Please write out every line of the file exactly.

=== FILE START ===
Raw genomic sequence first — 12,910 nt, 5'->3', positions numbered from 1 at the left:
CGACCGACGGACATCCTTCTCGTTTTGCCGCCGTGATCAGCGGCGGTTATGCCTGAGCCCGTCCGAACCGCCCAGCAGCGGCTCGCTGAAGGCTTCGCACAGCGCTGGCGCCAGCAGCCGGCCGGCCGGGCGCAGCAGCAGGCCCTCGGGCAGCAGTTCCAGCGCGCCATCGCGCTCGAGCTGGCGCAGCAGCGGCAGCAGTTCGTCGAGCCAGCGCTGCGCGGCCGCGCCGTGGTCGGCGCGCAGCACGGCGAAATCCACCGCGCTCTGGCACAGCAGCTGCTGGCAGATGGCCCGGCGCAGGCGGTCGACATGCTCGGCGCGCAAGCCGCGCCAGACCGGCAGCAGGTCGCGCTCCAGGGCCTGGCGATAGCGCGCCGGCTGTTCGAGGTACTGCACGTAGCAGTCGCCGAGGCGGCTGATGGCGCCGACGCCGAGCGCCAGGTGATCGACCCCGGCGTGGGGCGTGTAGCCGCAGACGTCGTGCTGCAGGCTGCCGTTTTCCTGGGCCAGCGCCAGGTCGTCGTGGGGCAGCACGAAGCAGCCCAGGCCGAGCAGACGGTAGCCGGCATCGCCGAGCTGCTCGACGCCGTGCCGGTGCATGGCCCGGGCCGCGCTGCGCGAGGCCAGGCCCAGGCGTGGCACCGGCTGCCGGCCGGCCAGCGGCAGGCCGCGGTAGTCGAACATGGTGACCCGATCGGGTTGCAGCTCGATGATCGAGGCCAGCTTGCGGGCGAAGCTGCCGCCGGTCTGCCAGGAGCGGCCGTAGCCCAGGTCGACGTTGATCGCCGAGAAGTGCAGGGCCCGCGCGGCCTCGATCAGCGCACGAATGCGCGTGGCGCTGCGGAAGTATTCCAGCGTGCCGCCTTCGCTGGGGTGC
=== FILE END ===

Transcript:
Raw genomic sequence first — 12,910 nt, 5'->3', positions numbered from 1 at the left:
CGACCGACGGACATCCTTCTCGTTTTGCCGCCGTGATCAGCGGCGGTTATGCCTGAGCCCGTCCGAACCGCCCAGCAGCGGCTCGCTGAAGGCTTCGCACAGCGCTGGCGCCAGCAGCCGGCCGGCCGGGCGCAGCAGCAGGCCCTCGGGCAGCAGTTCCAGCGCGCCATCGCGCTCGAGCTGGCGCAGCAGCGGCAGCAGTTCGTCGAGCCAGCGCTGCGCGGCCGCGCCGTGGTCGGCGCGCAGCACGGCGAAATCCACCGCGCTCTGGCACAGCAGCTGCTGGCAGATGGCCCGGCGCAGGCGGTCGACATGCTCGGCGCGCAAGCCGCGCCAGACCGGCAGCAGGTCGCGCTCCAGGGCCTGGCGATAGCGCGCCGGCTGTTCGAGGTACTGCACGTAGCAGTCGCCGAGGCGGCTGATGGCGCCGACGCCGAGCGCCAGGTGATCGACCCCGGCGTGGGGCGTGTAGCCGCAGACGTCGTGCTGCAGGCTGCCGTTTTCCTGGGCCAGCGCCAGGTCGTCGTGGGGCAGCACGAAGCAGCCCAGGCCGAGCAGACGGTAGCCGGCATCGCCGAGCTGCTCGACGCCGTGCCGGTGCATGGCCCGGGCCGCGCTGCGCGAGGCCAGGCCCAGGCGTGGCACCGGCTGCCGGCCGGCCAGCGGCAGGCCGCGGTAGTCGAACATGGTGACCCGATCGGGTTGCAGCTCGATGATCGAGGCCAGCTTGCGGGCGAAGCTGCCGCCGGTCTGCCAGGAGCGGCCGTAGCCCAGGTCGACGTTGATCGCCGAGAAGTGCAGGGCCCGCGCGGCCTCGATCAGCGCACGAATGCGCGTGGCGCTGCGGAAGTATTCCAGCGTGCCGCCTTCGCTGGGGTGC